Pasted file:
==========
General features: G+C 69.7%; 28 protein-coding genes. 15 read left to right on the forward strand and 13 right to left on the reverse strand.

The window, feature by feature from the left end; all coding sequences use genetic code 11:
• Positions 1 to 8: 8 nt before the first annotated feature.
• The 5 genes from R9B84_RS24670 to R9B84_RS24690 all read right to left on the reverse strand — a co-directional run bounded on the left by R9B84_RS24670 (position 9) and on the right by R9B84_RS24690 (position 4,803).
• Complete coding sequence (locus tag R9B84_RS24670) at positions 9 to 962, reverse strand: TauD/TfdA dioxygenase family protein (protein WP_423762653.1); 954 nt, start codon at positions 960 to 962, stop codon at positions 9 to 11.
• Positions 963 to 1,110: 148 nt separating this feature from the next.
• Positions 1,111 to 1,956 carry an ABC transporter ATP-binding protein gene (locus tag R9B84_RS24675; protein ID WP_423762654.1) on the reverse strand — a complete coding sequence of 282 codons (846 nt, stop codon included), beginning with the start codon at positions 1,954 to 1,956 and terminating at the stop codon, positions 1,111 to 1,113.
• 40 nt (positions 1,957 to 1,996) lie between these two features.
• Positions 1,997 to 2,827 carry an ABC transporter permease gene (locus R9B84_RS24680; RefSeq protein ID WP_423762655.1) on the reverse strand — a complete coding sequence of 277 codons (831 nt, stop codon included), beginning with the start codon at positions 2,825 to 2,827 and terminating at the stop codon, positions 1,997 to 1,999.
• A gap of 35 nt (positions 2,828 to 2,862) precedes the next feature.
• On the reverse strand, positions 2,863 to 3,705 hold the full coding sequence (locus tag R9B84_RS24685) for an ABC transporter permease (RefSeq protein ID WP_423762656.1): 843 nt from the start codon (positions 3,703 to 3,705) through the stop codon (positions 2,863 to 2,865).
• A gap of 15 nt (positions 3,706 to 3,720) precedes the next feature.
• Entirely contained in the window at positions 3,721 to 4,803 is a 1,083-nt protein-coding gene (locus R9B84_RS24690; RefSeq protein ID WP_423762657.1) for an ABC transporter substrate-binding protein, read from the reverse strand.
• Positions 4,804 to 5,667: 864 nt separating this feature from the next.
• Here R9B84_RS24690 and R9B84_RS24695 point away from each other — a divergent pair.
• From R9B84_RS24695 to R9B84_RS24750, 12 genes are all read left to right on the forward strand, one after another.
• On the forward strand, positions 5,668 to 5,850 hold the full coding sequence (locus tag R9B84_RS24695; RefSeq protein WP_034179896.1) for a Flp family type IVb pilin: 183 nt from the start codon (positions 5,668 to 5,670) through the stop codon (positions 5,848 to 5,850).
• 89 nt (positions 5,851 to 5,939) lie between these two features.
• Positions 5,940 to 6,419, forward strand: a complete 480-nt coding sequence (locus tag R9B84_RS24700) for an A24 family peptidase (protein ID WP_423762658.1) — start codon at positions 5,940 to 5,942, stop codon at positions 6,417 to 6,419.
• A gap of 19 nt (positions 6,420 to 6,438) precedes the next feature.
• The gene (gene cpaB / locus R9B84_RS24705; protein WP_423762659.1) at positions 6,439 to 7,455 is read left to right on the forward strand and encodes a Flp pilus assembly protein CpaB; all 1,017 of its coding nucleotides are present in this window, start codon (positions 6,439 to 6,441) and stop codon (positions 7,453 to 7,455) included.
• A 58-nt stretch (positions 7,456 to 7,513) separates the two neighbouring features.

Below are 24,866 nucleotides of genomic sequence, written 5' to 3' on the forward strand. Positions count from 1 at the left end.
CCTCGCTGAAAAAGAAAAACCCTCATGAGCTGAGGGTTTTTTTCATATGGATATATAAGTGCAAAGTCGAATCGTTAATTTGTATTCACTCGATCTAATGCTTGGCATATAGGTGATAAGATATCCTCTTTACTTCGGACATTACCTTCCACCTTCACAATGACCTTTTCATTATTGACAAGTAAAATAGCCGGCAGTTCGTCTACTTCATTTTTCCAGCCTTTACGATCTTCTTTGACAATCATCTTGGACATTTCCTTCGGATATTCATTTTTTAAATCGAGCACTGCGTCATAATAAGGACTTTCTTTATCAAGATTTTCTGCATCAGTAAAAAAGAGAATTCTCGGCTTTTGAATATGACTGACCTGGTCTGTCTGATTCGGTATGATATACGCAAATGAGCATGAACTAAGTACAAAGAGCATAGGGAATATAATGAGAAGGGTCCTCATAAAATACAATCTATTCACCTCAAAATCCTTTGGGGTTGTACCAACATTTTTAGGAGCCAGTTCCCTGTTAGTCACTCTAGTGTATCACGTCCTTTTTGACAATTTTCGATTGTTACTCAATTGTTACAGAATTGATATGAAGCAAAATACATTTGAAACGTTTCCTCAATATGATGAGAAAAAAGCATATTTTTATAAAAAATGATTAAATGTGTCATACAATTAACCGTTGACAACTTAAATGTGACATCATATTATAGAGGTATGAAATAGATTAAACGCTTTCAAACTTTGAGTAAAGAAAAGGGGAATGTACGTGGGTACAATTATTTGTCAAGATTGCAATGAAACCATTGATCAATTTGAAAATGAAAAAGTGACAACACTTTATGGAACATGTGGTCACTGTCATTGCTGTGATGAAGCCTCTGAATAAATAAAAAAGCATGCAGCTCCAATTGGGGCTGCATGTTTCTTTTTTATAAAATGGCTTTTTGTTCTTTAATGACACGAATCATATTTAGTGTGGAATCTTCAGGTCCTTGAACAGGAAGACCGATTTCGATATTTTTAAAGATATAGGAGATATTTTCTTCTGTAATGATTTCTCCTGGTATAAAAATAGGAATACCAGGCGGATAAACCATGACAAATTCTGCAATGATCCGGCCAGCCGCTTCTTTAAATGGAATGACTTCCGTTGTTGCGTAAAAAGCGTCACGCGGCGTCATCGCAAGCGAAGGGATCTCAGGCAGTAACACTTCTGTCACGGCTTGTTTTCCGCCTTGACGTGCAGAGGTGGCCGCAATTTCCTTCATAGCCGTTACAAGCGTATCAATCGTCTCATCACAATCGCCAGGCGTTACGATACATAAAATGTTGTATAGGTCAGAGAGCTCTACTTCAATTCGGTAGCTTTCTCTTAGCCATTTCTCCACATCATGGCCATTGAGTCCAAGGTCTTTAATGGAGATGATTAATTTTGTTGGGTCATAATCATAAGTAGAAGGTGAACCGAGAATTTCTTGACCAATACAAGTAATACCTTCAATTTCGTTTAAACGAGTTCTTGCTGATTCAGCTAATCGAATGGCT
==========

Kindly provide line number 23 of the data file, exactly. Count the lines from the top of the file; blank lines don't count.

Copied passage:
Below are 24,866 nucleotides of genomic sequence, written 5' to 3' on the forward strand. Positions count from 1 at the left end.